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4 Common Mistakes that Telemarketers Commit and are Unaware Of

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If you aren’t familiar with the tricks of the trade of the telemarketing industry, the chances are good that you’ll find it to be quite a challenging task.

Even the first 20 seconds of the call is crucial as it can determine the entire course of the call. The first few seconds of the phone call can be a make-or-break deal for most telemarketers.

Just to make sure that you avoid the common pitfalls that most telemarketers make (but aren’t aware of), I’d like to share with you these mistakes:

1. Product-centric and not customer-centric

Understanding that your services should be centered around your customers and not on your products is the first step that will bind all things together in perfect harmony.

Most frontliners forget that aside from successfully closing the sales, what matters more is addressing what the CUSTOMER NEEDS.

According to a study conducted by Deloitte and Touche, they proposed that companies that are customer-centric are ahead by 60% in terms of profit as compared to those that are not.

Tip: Telemarketing is most effective when it is viewed as an opportunity to provide information and to address customer needs. Try seeing it in this light instead of seeing it as a sales call. What your customer needs should determine the action you are to take or propose.

2. You know nothing about your customer

There’s nothing wrong with gathering information prior to performing a sales call. This will even help you in analyzing what products would best fit the interests of your prospects.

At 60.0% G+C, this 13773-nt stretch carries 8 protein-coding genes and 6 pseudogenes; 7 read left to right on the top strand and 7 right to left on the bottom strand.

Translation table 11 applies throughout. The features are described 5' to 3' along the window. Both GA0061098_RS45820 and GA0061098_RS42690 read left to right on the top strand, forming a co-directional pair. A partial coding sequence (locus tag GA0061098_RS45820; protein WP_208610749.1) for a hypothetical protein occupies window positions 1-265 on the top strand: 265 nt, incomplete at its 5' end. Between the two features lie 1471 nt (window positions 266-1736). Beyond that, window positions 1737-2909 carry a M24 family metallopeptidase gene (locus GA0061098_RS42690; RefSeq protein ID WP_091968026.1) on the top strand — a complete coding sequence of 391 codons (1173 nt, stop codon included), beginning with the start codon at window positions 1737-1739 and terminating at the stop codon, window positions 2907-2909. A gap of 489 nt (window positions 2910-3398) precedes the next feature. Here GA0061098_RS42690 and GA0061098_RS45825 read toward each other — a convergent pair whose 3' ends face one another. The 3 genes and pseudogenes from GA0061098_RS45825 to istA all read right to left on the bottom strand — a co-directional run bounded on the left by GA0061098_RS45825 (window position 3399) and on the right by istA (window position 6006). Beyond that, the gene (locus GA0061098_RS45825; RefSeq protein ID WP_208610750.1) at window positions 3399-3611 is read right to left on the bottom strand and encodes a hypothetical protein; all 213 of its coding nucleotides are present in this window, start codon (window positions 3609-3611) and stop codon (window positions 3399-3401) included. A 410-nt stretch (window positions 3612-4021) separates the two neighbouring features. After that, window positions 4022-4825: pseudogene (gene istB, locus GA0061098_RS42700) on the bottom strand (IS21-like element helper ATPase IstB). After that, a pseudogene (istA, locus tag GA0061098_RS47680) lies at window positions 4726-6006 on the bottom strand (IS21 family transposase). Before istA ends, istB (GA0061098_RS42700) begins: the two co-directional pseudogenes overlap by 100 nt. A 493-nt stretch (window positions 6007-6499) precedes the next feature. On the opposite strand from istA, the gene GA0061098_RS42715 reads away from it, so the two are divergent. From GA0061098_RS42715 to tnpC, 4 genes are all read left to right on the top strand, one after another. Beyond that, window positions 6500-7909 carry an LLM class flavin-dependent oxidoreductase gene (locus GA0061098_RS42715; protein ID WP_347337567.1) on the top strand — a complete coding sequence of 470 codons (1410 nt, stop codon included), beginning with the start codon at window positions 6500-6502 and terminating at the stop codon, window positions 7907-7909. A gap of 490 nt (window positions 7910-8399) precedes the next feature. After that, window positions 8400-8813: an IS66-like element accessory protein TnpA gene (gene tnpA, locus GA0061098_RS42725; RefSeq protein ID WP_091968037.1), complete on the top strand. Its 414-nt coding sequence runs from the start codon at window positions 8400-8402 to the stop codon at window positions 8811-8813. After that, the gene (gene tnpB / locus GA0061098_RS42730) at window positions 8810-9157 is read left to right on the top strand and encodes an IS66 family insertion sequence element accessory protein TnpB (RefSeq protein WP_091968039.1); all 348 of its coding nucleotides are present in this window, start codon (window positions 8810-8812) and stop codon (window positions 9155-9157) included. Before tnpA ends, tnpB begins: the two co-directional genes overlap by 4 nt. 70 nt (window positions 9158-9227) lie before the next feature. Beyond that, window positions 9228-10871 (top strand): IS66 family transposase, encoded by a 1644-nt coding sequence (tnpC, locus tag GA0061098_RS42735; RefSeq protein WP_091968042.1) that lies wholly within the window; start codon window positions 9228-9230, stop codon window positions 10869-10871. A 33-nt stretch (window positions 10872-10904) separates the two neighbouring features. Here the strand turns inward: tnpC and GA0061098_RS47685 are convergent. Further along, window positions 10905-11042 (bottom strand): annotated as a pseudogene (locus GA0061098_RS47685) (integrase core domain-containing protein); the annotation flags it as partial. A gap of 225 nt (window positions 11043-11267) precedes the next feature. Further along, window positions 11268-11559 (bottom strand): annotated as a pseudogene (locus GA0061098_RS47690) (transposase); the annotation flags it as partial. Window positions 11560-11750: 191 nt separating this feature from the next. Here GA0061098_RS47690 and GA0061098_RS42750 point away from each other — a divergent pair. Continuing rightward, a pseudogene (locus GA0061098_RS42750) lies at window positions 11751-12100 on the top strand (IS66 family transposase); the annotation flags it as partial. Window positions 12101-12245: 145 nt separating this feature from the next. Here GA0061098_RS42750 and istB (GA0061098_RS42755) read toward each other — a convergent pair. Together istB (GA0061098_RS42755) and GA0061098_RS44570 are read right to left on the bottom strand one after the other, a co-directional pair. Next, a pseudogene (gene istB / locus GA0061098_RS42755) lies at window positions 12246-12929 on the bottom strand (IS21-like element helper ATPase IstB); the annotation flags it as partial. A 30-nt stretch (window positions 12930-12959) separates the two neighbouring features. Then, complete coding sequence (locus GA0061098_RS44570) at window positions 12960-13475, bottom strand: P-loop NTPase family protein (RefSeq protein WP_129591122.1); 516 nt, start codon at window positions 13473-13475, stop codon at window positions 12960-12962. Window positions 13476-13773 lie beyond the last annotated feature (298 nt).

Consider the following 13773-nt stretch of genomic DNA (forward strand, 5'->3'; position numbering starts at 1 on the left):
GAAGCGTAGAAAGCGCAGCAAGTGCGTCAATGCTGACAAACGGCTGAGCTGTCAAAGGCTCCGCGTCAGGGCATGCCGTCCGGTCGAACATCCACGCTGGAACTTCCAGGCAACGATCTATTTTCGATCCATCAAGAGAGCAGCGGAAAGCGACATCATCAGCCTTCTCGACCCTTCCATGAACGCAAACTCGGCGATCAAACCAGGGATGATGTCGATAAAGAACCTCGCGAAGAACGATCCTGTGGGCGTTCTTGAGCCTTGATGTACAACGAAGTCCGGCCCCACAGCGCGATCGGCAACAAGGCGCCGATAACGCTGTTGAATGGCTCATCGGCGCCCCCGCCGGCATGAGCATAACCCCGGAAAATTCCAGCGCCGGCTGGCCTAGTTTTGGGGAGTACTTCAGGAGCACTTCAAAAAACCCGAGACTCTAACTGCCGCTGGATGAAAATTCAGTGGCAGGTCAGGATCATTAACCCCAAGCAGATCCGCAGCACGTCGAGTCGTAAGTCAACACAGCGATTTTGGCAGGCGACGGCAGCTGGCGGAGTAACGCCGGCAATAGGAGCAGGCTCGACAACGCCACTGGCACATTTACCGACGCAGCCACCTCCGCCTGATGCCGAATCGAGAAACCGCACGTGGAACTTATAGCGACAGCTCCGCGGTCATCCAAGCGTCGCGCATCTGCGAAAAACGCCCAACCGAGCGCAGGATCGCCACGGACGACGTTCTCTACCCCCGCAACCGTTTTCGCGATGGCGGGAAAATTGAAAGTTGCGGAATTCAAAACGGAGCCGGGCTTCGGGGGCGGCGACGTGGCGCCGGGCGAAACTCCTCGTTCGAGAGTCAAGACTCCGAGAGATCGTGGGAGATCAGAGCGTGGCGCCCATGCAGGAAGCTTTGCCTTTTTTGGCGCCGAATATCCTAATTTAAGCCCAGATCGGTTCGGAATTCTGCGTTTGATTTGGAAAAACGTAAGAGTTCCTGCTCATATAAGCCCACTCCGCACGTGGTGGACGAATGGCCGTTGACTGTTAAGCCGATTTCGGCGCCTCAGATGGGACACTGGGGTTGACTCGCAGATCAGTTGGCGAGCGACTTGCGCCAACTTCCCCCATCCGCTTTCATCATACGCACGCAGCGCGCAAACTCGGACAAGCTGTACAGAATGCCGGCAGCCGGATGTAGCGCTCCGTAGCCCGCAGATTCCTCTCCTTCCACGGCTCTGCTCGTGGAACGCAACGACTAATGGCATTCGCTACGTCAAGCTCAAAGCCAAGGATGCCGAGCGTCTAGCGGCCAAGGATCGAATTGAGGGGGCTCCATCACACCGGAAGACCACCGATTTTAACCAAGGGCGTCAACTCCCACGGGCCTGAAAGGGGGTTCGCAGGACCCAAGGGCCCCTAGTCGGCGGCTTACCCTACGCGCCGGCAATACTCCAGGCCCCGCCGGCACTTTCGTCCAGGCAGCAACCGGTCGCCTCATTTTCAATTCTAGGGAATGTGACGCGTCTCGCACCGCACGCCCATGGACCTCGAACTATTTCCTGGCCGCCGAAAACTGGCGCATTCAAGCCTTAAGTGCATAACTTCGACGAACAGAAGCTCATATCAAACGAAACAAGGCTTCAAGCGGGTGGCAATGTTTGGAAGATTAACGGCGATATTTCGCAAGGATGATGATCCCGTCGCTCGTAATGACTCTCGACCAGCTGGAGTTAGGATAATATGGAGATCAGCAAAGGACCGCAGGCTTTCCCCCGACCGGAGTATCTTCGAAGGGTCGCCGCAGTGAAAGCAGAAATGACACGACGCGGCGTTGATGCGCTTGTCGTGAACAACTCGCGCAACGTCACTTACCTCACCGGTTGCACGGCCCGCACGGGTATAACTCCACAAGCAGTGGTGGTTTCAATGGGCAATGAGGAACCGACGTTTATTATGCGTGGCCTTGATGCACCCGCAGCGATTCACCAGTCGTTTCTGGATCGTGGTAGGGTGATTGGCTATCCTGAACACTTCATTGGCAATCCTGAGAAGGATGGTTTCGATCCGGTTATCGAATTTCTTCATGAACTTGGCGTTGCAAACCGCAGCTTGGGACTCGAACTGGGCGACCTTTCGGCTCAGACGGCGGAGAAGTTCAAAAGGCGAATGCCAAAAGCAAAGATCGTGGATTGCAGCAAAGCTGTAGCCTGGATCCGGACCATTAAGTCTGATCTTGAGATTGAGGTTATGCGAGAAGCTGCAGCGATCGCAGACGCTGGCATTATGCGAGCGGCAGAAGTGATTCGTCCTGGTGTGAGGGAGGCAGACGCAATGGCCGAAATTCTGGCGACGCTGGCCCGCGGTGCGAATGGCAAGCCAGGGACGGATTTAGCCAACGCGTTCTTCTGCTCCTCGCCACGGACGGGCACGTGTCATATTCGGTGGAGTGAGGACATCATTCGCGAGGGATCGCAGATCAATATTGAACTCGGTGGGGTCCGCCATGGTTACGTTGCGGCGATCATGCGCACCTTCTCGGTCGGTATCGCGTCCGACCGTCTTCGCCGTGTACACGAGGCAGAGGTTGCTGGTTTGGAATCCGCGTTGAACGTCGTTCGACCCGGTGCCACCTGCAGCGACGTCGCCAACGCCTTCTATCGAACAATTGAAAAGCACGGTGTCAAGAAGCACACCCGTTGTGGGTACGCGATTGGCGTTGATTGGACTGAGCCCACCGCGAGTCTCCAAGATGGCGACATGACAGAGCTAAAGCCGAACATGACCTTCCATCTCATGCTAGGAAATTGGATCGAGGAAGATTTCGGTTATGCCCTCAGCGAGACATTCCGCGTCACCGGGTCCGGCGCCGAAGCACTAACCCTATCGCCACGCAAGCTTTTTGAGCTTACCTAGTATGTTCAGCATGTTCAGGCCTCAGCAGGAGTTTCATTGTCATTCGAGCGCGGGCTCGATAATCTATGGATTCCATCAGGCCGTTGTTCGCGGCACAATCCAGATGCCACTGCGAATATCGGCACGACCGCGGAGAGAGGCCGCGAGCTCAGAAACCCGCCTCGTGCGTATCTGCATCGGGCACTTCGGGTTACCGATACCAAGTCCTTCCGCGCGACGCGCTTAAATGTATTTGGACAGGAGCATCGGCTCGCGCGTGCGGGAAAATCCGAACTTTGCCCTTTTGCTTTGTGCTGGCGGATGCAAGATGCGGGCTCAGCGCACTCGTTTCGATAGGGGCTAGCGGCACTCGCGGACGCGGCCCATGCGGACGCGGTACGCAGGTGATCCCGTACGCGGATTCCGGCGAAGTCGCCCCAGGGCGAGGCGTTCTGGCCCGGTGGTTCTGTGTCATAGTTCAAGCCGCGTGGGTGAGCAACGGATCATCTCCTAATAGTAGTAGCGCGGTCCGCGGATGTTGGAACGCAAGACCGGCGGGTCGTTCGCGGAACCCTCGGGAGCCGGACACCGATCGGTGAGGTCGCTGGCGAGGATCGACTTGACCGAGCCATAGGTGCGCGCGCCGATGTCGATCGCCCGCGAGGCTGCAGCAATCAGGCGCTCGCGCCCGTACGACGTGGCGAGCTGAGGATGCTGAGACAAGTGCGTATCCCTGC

To support this idea, 45% of online shoppers would revisit sites that recommend products according to their preferences. This goes to show that these websites used customer-related information to their advantage.

Tip: Your call should be highly personalized and crafted in a way that will meet your customer’s needs. You should obtain demographics, preferences, needs and other things to make your product relevant. Relate your services by drawing hints on what they might be looking for.

3. Unprecedented information

Usual scenario:
1. call up prospects
2. introduce once they pick up
3. get right down to business

A monologue that takes on this structure just makes the nature of the call intrusive and annoying, already taking into account that outbound calls are unsolicited. And in this case, first impression literally means everything.

Tip: Before you start offering information about the purpose of your call, it’s good to start off with statements that relate to your customers’ needs—which is exactly why you need to gather information about your prospect.

After which, you can ease through the conversation by presenting the value of the product/services you can provide.

4. Being passive

Most telemarketers would start feeling discouraged whenever a customer hints disinterest or is simply unavailable to take the call. The key here is to stay active by choosing to influence the situation. Being rejected is part of the equation but it will also challenge you to shift your mindset.

Tip: When customers are unavailable, never forget to offer a callback. Ask them what time would be most favorable for them. Assume that they would agree to your proposition.

What’s next?

 

Are there questions or suggestion that you’d like to share? If you answered that question with a “yes”, then please share your ideas in the comments section below.

© Photo Courtesy: Bahrialtay / Dollarphotoclub.com

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